The current issue and full text archive of this journal is available at www.emeraldinsight.com/0888-045X.htmBL24,2 The library value deﬁcit Michael Germano John F. Kennedy Memorial Library, California State University, Los Angeles, California, USA100Received 26 April 2011 AbstractAccepted 26 April 2011 Purpose – While the great recession may have concluded more than a year ago, the lingering effects of state and local budget contraction and austerity are having a highly negative impact on libraries and librarians. The future for publicly funded libraries as institutions that promote learning, literacy, knowledge creation and entertainment is increasingly doubtful as publicly funded libraries across the country are seeing unprecedented levels of budget cuts. While the immediate cause of such reduced funding seems rooted in budgetary pressures, the reality is that library ﬁnancial support is traditionally premised upon a publicly held assumption of goodwill for libraries and the societal beneﬁts they represent. In order for libraries to survive the economic downturn and austerity measures put in place by government budgets, they need to rethink the role, purpose and beneﬁts of library marketing in favor of a more sophisticated approach that conveys the unique value of their library and its offering to their speciﬁc user population. This paper aims to address this issue. Design/methodology/approach – Informed by the author’s extensive experience in marketing information services, the paper discusses the current trends in library marketing, especially those aimed at conveying the value of libraries, and ties them to relevant scholarship in the areas of services marketing and value creation. Findings – Assumed goodwill is inadequate to the task of competing for ﬁnancial support in a post-recessionary environment where expenditure of public funds is highly scrutinized. In order to survive long term, libraries of all kinds must take on a more sophisticated view of library marketing that focuses on value creation. Eliminating the old model of presumptive value in favor of one that utilizes the marketing process in order to communicate the competitive viability of libraries as place and content providers to their users in the form of targeted beneﬁts that convey value, is critical. Simply put, if libraries hope to receive continued support in today’s challenging ﬁscal climate they must elevate marketing to a critical operational function while focusing that marketing effort upon communicating the library’s beneﬁts and value to the users it serves. Practical implications – As a librarian, adjunct professor of marketing and former sales and marketing manager for a large information company, the author relies on his years of experience to convey a more purposeful sense of library marketing that is directed at communicating a library’s unique value or worth to its users based upon an understanding of their needs, the beneﬁts to them speciﬁcally as well as the competing options available to them in terms of information acquisition. Originality/value – The paper shares speciﬁc ideas regarding the purpose, role and beneﬁts of library marketing that are connected to improving perceptions of the worth of libraries and the perception of value to a speciﬁc community as a means of engendering future support for them. Keywords Great recession, Austerity, State and local budgets, Value creation, Value propositions, Goodwill, Library marketing, Public libraries, Library users Paper type ViewpointThe Bottom Line: Managing Library Libraries as institutions are increasingly under siege. While the current economicFinances climate has resulted in an unexpected reversal of the previous decade’s decliningVol. 24 No. 2, 2011pp. 100-106 demand for libraries and librarians, the most brutal economic downturn since the greatq Emerald Group Publishing Limited0888-045X depression is making their survival questionable (Luther, 2011; Online, 2010). EvenDOI 10.1108/08880451111169124 more ironic is the idea that the conditions that led to the recent recession provide strong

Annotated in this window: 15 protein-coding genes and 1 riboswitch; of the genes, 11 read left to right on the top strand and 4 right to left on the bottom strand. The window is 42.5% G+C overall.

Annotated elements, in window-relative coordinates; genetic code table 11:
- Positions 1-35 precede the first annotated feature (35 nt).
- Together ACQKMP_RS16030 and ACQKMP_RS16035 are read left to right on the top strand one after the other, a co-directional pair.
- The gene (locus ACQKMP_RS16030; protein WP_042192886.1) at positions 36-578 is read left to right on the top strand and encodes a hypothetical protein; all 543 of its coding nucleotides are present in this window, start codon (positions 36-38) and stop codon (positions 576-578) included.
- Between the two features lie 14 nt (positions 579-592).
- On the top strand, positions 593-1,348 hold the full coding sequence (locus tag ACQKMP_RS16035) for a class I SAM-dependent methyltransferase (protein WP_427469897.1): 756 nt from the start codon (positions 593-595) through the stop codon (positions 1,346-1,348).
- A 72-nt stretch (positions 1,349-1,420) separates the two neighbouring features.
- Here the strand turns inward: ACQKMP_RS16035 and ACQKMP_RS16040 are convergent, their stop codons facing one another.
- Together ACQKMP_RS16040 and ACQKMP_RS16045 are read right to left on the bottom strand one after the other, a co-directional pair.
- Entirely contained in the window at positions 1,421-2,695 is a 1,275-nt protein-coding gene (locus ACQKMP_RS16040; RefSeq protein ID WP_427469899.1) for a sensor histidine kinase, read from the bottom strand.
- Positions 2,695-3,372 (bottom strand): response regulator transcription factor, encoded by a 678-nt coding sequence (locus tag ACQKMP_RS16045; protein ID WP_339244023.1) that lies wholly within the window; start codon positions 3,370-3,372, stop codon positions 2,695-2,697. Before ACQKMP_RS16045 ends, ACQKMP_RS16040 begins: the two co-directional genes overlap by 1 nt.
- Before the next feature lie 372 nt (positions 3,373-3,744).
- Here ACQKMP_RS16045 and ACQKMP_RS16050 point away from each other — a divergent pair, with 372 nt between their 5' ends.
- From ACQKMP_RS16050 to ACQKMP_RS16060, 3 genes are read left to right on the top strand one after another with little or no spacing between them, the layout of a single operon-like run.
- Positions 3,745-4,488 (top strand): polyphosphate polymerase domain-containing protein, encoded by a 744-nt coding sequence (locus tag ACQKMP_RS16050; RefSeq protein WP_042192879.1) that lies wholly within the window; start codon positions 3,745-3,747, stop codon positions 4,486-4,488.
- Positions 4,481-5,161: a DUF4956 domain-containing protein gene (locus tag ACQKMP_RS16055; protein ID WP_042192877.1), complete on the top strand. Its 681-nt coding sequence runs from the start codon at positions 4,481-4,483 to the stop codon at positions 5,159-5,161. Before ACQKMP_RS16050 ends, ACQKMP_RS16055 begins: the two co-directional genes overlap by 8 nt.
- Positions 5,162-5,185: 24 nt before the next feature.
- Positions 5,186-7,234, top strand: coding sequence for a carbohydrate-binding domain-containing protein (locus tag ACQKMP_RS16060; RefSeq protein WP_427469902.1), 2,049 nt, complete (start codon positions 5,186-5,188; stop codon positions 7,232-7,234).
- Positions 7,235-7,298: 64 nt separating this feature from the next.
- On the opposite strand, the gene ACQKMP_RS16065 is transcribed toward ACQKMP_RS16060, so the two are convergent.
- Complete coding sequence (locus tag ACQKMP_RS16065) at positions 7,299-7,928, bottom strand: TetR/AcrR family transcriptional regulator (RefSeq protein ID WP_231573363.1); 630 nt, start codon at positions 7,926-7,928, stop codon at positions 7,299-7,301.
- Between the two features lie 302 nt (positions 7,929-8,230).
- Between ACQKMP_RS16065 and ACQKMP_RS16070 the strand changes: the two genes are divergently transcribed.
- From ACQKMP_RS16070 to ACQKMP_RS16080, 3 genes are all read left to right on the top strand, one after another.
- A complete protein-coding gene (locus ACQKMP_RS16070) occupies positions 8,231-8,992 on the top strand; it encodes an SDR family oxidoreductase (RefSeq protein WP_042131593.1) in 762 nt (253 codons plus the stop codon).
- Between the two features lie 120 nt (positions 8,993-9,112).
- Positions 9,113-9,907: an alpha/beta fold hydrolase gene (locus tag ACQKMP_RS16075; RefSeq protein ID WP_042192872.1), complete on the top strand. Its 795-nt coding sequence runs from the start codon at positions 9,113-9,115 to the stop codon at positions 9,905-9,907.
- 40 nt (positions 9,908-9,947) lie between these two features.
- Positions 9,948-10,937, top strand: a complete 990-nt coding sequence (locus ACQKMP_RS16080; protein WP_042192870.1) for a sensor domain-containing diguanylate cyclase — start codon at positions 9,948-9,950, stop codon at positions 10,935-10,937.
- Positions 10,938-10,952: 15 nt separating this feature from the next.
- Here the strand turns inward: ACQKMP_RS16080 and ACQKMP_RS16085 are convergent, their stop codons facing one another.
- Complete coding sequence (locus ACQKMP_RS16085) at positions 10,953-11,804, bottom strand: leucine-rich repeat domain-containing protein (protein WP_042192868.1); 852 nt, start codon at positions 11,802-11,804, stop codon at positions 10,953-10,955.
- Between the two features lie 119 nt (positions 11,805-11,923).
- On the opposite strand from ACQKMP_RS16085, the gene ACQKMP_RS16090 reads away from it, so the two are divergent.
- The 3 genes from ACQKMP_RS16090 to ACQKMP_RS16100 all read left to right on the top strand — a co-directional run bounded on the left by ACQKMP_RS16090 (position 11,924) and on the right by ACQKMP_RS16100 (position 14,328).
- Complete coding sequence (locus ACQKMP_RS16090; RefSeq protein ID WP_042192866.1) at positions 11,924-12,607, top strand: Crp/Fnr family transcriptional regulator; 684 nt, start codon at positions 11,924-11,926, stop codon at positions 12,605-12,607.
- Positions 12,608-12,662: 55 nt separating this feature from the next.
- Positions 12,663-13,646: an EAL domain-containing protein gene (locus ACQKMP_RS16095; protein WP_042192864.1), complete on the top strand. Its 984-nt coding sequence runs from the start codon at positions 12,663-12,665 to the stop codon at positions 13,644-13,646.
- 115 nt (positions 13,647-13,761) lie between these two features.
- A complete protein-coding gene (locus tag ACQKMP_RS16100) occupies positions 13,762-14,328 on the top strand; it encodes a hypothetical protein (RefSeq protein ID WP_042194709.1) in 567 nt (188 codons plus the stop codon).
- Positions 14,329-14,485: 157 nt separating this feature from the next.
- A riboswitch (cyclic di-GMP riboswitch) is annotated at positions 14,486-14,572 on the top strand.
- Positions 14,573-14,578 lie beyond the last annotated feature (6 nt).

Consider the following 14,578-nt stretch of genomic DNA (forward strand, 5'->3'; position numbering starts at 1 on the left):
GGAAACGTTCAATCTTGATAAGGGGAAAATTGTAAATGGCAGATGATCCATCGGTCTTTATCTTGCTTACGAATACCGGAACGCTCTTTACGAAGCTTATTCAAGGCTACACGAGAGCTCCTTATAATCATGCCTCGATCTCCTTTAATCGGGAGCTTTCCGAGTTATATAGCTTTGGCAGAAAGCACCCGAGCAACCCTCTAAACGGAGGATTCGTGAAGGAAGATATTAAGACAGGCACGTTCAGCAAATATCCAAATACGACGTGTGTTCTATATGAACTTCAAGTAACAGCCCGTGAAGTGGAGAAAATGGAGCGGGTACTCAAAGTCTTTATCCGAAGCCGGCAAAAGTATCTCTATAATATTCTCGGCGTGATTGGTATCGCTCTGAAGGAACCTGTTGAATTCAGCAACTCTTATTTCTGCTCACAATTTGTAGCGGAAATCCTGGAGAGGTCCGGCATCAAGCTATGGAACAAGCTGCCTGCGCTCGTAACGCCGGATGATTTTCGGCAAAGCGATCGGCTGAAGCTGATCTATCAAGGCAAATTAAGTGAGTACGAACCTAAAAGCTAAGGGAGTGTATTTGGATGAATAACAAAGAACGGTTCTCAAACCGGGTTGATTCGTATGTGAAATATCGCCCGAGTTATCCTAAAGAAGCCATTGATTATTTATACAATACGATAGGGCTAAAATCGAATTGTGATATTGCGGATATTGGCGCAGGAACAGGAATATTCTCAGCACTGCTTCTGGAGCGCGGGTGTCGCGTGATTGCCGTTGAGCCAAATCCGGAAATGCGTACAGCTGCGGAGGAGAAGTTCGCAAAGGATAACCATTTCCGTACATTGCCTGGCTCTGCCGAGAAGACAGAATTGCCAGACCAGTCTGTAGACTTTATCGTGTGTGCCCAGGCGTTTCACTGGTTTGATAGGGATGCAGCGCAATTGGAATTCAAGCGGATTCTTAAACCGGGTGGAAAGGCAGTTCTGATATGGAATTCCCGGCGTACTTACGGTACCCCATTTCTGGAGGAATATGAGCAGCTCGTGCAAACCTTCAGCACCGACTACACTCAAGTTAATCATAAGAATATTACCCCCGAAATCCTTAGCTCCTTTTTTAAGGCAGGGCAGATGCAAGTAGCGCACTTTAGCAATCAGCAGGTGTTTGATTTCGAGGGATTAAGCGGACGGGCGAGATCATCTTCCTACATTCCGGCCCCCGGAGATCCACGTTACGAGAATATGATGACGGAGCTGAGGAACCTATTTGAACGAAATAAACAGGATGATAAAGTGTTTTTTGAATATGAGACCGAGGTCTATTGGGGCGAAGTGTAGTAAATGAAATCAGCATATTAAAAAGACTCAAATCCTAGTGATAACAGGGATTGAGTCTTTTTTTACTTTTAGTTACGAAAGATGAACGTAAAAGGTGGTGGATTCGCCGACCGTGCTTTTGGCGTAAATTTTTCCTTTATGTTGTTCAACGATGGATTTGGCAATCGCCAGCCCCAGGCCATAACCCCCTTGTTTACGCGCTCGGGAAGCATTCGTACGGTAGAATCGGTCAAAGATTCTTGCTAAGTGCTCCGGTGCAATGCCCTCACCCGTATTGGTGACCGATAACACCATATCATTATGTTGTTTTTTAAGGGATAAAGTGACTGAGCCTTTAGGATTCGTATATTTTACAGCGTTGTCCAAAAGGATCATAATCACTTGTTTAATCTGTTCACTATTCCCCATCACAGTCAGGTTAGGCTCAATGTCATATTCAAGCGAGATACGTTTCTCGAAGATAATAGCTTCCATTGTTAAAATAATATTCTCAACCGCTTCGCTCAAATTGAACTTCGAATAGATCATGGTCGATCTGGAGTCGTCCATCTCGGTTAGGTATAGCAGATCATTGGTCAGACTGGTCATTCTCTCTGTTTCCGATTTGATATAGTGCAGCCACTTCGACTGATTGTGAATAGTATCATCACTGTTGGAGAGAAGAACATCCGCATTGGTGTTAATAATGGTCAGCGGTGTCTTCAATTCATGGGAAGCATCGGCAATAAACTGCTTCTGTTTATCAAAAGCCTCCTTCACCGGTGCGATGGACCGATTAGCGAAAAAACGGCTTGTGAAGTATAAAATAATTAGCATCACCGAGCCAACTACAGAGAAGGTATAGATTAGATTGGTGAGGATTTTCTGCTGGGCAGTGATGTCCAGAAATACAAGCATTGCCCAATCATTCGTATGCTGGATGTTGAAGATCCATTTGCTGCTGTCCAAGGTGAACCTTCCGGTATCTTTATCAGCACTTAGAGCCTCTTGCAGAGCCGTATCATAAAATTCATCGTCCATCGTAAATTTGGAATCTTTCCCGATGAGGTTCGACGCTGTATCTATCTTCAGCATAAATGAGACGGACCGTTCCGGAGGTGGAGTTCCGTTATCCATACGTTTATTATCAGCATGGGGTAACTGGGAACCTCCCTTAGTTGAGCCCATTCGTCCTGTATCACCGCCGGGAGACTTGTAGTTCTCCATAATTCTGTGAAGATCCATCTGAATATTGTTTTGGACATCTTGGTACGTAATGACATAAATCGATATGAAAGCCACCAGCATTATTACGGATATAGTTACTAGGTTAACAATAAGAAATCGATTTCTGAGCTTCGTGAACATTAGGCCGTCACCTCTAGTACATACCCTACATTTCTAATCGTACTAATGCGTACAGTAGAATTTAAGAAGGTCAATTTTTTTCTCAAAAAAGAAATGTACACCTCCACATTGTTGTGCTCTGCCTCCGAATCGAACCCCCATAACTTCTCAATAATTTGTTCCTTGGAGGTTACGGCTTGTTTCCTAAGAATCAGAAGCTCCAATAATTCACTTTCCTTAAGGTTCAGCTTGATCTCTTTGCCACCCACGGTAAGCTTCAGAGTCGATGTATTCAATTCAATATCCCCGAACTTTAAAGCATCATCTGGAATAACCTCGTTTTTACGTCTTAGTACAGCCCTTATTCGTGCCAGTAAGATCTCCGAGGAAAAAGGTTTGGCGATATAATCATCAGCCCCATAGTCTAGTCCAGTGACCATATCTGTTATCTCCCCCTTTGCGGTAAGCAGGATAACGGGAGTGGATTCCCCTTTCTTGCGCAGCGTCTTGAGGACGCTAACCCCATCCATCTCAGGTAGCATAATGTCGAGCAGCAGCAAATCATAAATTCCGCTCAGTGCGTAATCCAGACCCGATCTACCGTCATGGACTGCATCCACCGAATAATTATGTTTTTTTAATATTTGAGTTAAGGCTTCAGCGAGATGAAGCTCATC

justiﬁcations for the critical necessity of libraries. Such events provide ample evidence The library valueof the need for a knowledgeable and literate populace in order to lessen the chances of a deﬁcitsimilar economic catastrophe (Britt, 2010). The root causes of the current one, includingthe cumulative effect of several decades’ worth of bank deregulation with minimalpublic reaction from a ﬁnancially illiterate populace, poor understanding of credit andcredit markets as well as the complexity of mortgage lending agreements that led topoor decision making by homeowners, are all literacy related issues that strong 101libraries are institutionally capable of mitigating. The inference follows that libraries ofall types, it can be argued, are inherently important and necessary since they arecapable of playing a vital role in lifelong learning that can improve peoples’ lives in aninﬁnite number of ways. Despite the seemingly obvious need for libraries and the role they play in informinga literate populace by supporting education and knowledge creation, libraries continueto receive the budget axe. The current state of public ﬁnances in the US particularlyhas revealed that municipal, state and federal government deﬁcits are unkind tolibraries to say the least (Kaser, 2010). Shortfalls in available funds have resulted indecreased hours, interrupted collection development, librarian layoffs, and in somecases, outright closures. Highly regarded institutions like the Los Angeles and NewYork public libraries are responding to this new ﬁscal reality in ways that are guttingtheir entire systems (De Avila and Catton, 2010; Library Journal, 2011). Publicuniversities, similarly challenged, are reacting in the same way by severely reducingtheir commitment to academic libraries by shortening hours and reducing resources forcollections, materials and infrastructure (Henderson and Bosch, 2010). The typicalreaction seems to waiver between frustration and begrudged acceptance as librariansand patrons alike attribute the cutbacks to extraordinary economic developmentsbeyond their control that no amount of public support and goodwill could possiblycounter. While the above conclusion may be warranted as a coping mechanism, it is worthconsidering whether or not it is indeed a fair assessment of the situation. Morespeciﬁcally, is it possible that the current economic crisis is merely accelerating aprocess that had already begun? One that leaves libraries severely disadvantaged inany budgeting discussion regardless of the overall resources available for allocationdue to an imprecise and unclear understanding of their worth or value? Moreover, arethe traditional reliance upon library patron goodwill and the attenuated support thatcomes from that goodwill simply inadequate to the task of ﬁnancing libraries in an eraof heightened austerity? Considering the current decreased willingness to publiclyunderwrite libraries, the answers to these questions are all too clear. As a result,libraries of all types need to rethink the ways in which they generate support frompatrons and potential users by engaging in a concerted effort to establish value(Tenopir, 2009). Additionally, like most non-proﬁts, they need to professionalize theirmarketing effort so that critical customer communication and value creation are notleft to mere “accidental marketers” based upon self-selected interest, but in their steadare executed by professionals along with an organizational commitment to marketdriven value creation (Akchin, 2001). Value creation is an exercise in which most business engage, especially when theyoperate in highly competitive industries (Zhang and Chen, 2008). The purpose is toprovide customers with a deﬁned notion of value as well as speciﬁc reasons to choose